Yale University, on behalf of Yale Medicine and the Yale Fertility Center, has entered into a civil settlement agreement with the federal government in which it will pay a total of $308,250 to resolve allegations that it violated civil provisions of the Controlled Substances Act.
The announcement was made on Tuesday by Vanessa Roberts Avery, United States Attorney for the District of Connecticut.
The Yale Fertility Center is a fertility medical practice located on Yale University’s West Campus, in Orange, Connecticut. The Yale Fertility Center is operated by Yale Medicine, the clinical practice for the Yale School of Medicine, and a component of Yale University (collectively, “Yale”). The settlement resolves allegations that Yale failed to maintain complete and accurate records concerning the controlled substances it purchased and dispensed at the Yale Fertility Center, and failed to provide effective controls and procedures to guard against theft and diversion of controlled substances.
In November 2020, Donna Monticone, a nurse responsible for ordering and inventorying controlled substances at the Yale Fertility Center, was discovered to have tampered with vials of fentanyl. The fentanyl was kept at the Yale Fertility Center for patient use during out-patient surgical fertility procedures. A criminal investigation revealed that Monticone stole the fentanyl for her own use. She withdrew the fentanyl from the vials, reinjected saline into the vials and reintroduced the vials into the stock of the Yale Fertility Center to be used during surgical procedures.
In March 2021, Monticone pleaded guilty in federal court to tampering with a consumer product. A related civil investigation identified 685 separate occasions in which the record-keeping requirements of the Controlled Substances Act were allegedly violated by Yale. The DEA’s audit of the Yale Fertility Center’s inventory of controlled substances revealed discrepancies of 665 units of controlled substances, including vials of fentanyl 100mcg, ketamine 10mg, and midazolam 2mg.
The investigation also found that Yale failed to maintain an initial inventory, failed to keep a record of destruction of controlled substances, and was unable to readily produce DEA e222 forms, which are required records for purchase and sale of Schedule II controlled substances.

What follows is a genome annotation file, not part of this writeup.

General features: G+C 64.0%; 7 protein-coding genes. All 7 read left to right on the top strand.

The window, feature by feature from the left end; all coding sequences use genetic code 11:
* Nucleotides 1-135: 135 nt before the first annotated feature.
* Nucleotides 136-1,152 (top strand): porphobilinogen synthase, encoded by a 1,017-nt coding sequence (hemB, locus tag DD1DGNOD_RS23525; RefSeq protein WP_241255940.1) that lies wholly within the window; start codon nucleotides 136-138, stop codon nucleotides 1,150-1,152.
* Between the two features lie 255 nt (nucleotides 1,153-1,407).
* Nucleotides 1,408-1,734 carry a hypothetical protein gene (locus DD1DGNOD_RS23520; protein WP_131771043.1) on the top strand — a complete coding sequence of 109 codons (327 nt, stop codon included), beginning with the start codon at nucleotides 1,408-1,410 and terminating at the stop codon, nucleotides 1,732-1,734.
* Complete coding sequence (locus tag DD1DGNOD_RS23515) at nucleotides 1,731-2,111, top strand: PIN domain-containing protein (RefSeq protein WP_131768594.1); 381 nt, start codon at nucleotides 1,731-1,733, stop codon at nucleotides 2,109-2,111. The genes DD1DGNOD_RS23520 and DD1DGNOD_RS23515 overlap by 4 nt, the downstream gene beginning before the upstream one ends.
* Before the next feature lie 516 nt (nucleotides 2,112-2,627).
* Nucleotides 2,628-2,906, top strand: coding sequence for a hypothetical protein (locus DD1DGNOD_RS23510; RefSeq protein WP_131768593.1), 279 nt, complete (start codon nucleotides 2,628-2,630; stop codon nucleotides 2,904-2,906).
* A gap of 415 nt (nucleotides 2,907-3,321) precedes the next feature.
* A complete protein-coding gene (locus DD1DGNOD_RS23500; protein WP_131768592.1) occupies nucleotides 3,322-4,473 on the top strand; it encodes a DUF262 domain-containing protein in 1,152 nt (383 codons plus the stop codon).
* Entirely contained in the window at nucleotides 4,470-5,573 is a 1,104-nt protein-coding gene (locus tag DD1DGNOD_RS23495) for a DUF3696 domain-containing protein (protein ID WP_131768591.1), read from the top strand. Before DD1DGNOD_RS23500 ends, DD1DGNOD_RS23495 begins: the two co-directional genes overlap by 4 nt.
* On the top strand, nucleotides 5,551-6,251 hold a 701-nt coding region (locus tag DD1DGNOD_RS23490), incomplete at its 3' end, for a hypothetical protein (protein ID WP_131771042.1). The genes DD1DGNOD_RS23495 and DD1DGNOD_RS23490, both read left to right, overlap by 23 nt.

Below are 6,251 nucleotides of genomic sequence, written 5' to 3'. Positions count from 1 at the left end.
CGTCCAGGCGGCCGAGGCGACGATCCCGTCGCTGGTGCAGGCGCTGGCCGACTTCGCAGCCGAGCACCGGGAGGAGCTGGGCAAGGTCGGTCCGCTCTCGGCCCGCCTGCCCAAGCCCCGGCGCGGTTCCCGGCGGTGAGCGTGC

Congress, with the passage of the Controlled Substances Act, took steps to create “a closed system” of distribution for controlled substances in which every facet of the handling of the substances – from their manufacture to their consumption by the ultimate user – was to be subject to intense governmental regulation. This mission was taken against the backdrop of trying to prevent the diversion and abuse of legitimate controlled substances, while still ensuring that an adequate supply of those substances meet the medical and scientific needs of the United States.
“This settlement highlights our office’s efforts to ensure compliance with the Controlled Substances Act,” said U.S. Attorney Avery in a release. “Healthcare providers’ obligations to keep accurate records and safeguard access to controlled substances are key to prevent diversion of these powerful drugs, and to ensure the safety of our community.”
“The DEA is committed to ensuring that all registrants are in compliance with the required regulations, which are enforceable through the Controlled Substances Act,” said Brian D. Boyle, Special Agent in Charge of the Drug Enforcement Administration for New England. “Failure to do so increases the potential for diversion and jeopardizes public health and public safety. DEA pledges to work with our law enforcement and regulatory partners to ensure these rules and regulations are followed.”
This investigation was conducted by the Drug Enforcement Administration’s Office of Diversion Control. The case was prosecuted by Assistant U.S. Attorney Sara Kaczmarek.